Palestine, Apartheid and the International Criminal Court: Optimism or Caution?
by Reece Stock
CW: Brief mentions of acts of violence including sexual violence; extended discussion of ethnic cleansing and apartheid practices.
The State of Israel was founded on 14 May 1948, not just as a state for the Jews, but as a Jewish state. The idea of a Jewish ethnostate in historic Palestine was rooted in Zionist ideology and legitimised internationally by failed attempts from Britain and the United Nations to partition the land of Palestine into two separate states: one for the Jews and another for the Palestinians. Under the leadership of David Ben-Gurion, this Jewish ethnostate was achieved through a merciless and systematic ethnic cleansing of the Arab population that had called Palestine its home for thousands of years. However, Zionists soon discovered that maintaining a settler-colonial ethnostate is no easy task, particularly when a sizable native population remains within the borders of the state. As such, Israeli governments have resorted to discriminatory and oppressive policies towards the Palestinians in order to maintain a Jewish state in historic Palestine. It is the intention of this article to explore the historical and legal dimension of apartheid as a comparative lens in Israel-Palestine, with a particular focus on what this could mean for the current International Criminal Court (ICC) investigation into crimes against humanity committed by Israel in the Occupied Palestinian Territory (OPT).
A note on terminologies and technicalities
The ICC is investigating war crimes and crimes against humanity committed within the Palestinian territory of the West Bank, east Jerusalem and Gaza which has been occupied by Israel since 1967. Its investigation will not, and indeed cannot, address instances of ethnic cleansing between 1947 and 1967. It is currently unclear whether the investigation will address the accusations of apartheid because, although the Court is responsible for prosecuting the crime of apartheid, there is no precedent in international law for the prosecution of this crime. Ethnic cleansing is the forced removal (through displacement and/or genocide) of a population from a territory, apartheid is a system of domination and control of one racial group over another racial group within the confines of state control. All three elements of ethnic cleansing, apartheid and occupation are at play in the historical contextualisation of the history of this region, but not all three are addressed simultaneously in either reporting or investigations. This article acknowledges the differences and difficulties which these terms bring with them but unites all three in its analysis as they are undeniably linked.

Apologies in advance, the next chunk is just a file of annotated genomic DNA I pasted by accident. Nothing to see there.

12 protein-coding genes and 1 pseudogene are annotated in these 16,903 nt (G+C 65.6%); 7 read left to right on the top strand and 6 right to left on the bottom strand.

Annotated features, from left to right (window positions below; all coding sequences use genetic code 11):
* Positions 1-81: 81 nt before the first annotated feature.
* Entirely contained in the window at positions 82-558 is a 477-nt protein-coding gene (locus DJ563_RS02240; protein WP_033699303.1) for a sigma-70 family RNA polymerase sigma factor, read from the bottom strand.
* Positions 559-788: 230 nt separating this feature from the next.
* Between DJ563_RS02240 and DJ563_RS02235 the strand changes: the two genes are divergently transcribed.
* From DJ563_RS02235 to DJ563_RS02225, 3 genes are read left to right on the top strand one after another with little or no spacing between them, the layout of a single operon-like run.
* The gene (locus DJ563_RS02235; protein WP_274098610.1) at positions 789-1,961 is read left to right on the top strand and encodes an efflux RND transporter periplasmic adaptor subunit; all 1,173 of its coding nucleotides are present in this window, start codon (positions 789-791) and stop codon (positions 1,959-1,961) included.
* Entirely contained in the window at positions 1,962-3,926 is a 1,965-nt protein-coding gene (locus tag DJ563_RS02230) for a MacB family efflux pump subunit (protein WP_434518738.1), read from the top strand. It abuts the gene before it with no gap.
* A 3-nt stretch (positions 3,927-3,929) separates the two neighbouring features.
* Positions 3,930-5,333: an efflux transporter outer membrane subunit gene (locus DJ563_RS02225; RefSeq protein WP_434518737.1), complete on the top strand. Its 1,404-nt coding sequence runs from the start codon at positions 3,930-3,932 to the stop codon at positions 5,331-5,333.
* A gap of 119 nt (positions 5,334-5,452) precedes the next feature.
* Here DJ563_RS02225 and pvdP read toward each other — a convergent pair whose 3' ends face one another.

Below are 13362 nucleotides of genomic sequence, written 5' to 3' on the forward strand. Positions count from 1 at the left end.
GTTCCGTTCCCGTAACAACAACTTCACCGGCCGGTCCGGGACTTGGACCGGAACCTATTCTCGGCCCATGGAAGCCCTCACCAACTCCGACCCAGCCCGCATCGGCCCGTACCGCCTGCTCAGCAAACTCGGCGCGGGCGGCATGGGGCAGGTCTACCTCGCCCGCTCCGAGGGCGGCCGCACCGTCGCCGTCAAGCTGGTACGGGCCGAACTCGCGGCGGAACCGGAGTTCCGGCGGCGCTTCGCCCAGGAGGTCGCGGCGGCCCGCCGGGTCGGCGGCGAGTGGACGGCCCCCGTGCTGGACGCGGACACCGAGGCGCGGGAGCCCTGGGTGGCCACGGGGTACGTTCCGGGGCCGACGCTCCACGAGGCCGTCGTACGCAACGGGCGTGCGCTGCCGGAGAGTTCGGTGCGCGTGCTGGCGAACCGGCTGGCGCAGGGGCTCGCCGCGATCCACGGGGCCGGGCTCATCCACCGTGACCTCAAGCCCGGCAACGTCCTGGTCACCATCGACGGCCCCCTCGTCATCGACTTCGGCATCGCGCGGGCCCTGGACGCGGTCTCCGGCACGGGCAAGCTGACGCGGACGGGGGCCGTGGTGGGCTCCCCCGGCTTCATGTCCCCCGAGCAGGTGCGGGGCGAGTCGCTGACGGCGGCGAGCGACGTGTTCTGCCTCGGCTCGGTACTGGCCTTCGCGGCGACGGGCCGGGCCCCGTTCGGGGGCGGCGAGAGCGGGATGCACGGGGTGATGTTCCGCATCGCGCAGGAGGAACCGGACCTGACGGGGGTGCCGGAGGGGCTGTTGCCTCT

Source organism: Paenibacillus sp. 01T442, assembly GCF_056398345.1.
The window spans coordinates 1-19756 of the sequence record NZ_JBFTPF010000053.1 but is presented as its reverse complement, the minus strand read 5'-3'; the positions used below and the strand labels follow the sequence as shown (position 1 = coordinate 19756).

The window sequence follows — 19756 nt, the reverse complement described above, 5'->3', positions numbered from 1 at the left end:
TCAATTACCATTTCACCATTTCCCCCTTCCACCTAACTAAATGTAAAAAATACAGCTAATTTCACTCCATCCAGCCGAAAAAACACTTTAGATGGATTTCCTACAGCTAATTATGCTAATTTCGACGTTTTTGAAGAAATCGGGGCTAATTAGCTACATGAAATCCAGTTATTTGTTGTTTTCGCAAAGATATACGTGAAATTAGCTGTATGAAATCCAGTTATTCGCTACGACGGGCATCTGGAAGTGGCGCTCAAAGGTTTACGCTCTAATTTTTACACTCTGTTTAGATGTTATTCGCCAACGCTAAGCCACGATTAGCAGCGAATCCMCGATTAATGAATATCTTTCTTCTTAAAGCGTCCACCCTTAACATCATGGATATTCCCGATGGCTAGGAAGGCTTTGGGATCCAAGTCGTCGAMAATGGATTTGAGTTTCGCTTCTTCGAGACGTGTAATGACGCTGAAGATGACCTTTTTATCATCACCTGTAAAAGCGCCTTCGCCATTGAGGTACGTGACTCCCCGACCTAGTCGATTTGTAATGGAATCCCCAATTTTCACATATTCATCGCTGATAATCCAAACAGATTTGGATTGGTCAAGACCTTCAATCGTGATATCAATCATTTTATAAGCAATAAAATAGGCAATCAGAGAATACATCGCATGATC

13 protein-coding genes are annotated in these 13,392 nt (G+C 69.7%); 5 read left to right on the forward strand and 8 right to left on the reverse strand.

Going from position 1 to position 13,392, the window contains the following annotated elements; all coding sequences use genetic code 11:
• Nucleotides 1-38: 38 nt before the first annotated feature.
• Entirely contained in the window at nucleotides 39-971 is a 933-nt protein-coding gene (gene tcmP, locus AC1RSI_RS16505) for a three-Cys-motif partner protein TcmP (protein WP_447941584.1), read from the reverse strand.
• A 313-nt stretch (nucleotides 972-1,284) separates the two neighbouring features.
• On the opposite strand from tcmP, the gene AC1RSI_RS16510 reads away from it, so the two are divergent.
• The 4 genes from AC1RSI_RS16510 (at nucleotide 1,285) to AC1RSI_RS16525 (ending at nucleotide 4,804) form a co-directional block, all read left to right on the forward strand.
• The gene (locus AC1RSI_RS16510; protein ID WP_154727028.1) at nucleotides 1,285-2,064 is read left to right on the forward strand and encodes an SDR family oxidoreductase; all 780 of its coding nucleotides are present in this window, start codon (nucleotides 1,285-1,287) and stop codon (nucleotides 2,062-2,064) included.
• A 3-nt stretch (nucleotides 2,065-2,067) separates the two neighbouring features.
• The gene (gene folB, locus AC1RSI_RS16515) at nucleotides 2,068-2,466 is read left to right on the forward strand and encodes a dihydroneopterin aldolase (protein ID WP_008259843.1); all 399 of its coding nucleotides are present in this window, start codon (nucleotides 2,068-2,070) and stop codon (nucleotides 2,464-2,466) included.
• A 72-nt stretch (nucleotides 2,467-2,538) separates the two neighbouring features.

A Brief Historical Overview, 1947-1967
The period of history between 1947 and 1949 is now known to the Palestinians as the Nakba (which means ‘catastrophe’ in Arabic). The Nakba brutalised and devastated the Palestinian population, resulting in the murder and rape of thousands and rendering hundreds of thousands indefinite refugees – the exact number of victims of these crimes are still largely unconfirmed. By the end of 1949, over 500 Arab villages had been depopulated and destroyed and 750,000 Palestinians expelled from the country, reducing the Arab population of the newly established State of Israel to just 156,000. For Zionists, this ethnic cleansing was a necessary step in the creation of a Jewish state in Palestine as the Arab Palestinians outnumbered the Jews significantly. Even by 1947, after prolonged attempts by the Zionist movement to encourage Jewish immigration to Palestine, Jews only constituted roughly 30% of the total population. It was deemed that the only way to achieve the Zionist dream of a Jewish state in historic Palestine was through the forcible transfer of a significant number of Palestine’s Arabs.
However, the ethnic cleansing of Palestine was not entirely achieved, meaning Israel was left with an Arab population that was greatly reduced but not insignificant. Moreover, the expelled Palestinians were not absorbed by neighbouring Arab countries, as the Zionists had hoped, but instead clung to their distinct Palestinian identity and hoped to eventually return to their homes. As a result, when the Israeli occupation of the West Bank, east Jerusalem and Gaza began in 1967, Israel was left with a sizable Palestinian population to contend with. In order to retain the distinct Jewishness of the State of Israel, successive governments have pursued a number of discriminatory policies towards Palestinians which have been termed ‘hafrada’ – which means ‘separation’ in Hebrew. Many critics, however, have instead called these policies ‘apartheid’.